Women’s handicrafts products are proving popular at the eighth Riyadh Festival of Shopping and Amusement.
There are 26 stalls for productive families to display their products.
The festival is organized by the Saudi Commission for Tourism and Antiquities (SCTA), Riyadh governorate and the Riyadh Chamber of Commerce and Industry with the aim of enhancing the city’s international tourism potential.
The products include clothes made of silk, henna designs, embroidery stitching, drawings, flower arrangements, painting on porcelain, underwear for men and women, perfumes, wood carvings and toys.
The products are attractive in terms of appearance and quality because they have been made using ancient techniques but with the help of modern technology.
Umm Mishaal, an expert in perfume making, said: “I learned the technique of perfume making using Ambergris and Oud from my mother, and it has been a secret of my mother’s family for generations.”
She said she had good sales and earned the money needed to meet her house rent and other expenses from the sales of her products.
Hanouf Al-Orabi, a technical college student, said she displayed embroidery works in the exhibition, the Saudi Press Agency reported yesterday.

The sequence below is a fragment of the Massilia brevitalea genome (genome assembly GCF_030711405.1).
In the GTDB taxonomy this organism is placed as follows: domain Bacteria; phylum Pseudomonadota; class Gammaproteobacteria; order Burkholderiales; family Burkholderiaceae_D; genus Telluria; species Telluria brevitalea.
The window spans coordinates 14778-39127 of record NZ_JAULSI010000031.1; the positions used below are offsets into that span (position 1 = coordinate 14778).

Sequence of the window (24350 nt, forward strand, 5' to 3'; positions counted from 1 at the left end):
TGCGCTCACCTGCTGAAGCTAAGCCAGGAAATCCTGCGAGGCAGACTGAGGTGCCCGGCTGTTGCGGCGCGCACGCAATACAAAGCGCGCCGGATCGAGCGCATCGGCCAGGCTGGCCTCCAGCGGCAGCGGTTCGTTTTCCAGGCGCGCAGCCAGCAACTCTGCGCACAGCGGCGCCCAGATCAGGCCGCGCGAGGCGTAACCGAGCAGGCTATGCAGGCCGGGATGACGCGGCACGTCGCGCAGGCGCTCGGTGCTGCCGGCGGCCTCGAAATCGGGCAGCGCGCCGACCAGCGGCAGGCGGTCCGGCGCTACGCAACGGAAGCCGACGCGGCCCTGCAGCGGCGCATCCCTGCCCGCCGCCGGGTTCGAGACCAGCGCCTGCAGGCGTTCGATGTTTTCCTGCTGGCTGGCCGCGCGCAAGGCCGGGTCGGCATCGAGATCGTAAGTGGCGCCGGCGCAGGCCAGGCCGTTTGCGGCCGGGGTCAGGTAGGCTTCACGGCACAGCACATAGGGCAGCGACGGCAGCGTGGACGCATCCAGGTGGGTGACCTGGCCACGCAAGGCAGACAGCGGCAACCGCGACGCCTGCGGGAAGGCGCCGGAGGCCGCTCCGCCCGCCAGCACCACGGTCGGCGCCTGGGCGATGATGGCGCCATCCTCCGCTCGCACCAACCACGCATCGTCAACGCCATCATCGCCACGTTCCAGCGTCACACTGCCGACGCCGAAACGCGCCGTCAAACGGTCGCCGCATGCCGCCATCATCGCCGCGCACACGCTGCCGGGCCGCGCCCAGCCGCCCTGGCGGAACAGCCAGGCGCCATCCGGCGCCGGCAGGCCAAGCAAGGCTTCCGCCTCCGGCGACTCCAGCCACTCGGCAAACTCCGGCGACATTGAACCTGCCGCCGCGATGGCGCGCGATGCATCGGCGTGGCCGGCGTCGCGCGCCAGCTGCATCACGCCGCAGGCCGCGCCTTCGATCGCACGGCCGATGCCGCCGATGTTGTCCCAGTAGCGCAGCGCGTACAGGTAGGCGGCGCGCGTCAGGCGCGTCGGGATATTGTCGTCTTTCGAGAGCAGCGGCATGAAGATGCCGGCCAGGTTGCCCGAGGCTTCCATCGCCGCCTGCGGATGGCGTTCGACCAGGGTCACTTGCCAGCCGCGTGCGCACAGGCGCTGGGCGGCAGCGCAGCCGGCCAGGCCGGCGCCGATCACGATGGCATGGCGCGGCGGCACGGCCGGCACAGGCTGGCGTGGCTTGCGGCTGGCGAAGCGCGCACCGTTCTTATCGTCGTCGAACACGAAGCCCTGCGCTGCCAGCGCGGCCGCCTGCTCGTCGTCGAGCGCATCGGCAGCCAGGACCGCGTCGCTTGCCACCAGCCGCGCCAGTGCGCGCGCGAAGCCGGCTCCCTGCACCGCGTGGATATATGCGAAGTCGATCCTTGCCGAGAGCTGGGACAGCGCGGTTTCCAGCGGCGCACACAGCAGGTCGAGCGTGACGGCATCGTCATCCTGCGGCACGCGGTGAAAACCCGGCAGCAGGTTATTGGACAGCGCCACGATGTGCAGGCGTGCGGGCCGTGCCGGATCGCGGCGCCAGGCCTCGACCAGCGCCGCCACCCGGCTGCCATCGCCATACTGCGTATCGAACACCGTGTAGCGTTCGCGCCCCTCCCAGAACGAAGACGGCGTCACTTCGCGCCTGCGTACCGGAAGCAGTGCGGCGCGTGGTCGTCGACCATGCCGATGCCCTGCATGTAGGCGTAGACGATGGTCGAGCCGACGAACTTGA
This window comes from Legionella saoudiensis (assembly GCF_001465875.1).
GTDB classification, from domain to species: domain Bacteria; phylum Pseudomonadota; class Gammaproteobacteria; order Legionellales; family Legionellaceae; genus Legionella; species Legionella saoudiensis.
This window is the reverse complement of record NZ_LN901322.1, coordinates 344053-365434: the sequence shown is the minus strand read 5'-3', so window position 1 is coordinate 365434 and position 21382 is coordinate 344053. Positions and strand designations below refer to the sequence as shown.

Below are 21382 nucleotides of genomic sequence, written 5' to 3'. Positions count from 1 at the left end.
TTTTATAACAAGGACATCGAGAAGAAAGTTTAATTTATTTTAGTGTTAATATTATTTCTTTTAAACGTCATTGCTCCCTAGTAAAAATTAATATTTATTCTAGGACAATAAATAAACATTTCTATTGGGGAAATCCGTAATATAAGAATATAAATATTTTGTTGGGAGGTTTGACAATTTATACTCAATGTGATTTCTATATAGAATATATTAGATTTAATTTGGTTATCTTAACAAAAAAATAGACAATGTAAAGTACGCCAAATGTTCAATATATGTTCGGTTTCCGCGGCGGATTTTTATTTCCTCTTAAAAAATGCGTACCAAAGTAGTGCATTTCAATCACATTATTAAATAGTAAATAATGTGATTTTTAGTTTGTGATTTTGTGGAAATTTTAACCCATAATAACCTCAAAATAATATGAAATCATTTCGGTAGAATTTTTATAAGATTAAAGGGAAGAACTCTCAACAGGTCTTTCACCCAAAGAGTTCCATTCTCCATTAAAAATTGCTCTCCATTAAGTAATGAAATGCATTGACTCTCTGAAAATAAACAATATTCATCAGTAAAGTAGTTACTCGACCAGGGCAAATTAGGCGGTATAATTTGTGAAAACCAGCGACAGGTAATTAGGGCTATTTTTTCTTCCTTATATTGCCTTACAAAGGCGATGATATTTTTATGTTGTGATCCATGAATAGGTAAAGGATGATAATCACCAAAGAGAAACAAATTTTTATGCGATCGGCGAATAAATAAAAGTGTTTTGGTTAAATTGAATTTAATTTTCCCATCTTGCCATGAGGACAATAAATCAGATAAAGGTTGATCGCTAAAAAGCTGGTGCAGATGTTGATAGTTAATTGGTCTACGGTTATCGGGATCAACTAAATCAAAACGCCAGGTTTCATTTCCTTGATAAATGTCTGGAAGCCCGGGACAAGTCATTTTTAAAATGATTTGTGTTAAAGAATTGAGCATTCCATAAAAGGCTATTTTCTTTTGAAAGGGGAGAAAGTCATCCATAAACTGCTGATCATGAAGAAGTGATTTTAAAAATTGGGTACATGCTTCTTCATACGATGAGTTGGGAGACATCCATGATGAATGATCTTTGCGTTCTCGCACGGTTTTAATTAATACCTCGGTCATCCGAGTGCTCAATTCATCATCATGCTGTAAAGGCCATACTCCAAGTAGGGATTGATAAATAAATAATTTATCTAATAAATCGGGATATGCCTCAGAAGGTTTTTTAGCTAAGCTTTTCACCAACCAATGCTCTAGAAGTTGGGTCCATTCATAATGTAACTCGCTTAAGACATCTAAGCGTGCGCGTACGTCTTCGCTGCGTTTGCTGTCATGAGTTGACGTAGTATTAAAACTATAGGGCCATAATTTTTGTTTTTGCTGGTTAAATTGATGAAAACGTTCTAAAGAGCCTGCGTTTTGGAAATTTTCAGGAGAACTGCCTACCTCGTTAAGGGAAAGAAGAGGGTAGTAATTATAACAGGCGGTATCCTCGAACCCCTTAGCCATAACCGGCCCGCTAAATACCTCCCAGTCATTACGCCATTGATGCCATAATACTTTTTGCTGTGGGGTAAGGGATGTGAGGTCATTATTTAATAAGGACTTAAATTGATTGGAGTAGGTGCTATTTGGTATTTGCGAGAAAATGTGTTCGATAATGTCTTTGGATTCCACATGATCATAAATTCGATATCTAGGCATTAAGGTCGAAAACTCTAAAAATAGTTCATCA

She added that she learned the art of embroidery while she was in the fifth standard and developed it as a hobby.
Later she perfected her skill by learning additional techniques from embroidery websites on the Internet.
Another successful participant in the exhibition, Al-Khairiyah Al-Asiri, said she has been practicing painting, especially on porcelain, over the past 17 years.
She also wrote names in Arabic calligraphy for customers. She was happy that visitors liked her style.
Suha Al-Nomani displayed abayas of different styles. She said her abayas were designed by herself and was popular among the visitors.
The Ministry of Social Affairs is helping poor working families display their products at the exhibition.
The Women’s Cooperative Society (Hirfah), established in March, is also launching a campaign to promote handicrafts-making among poor Saudi families.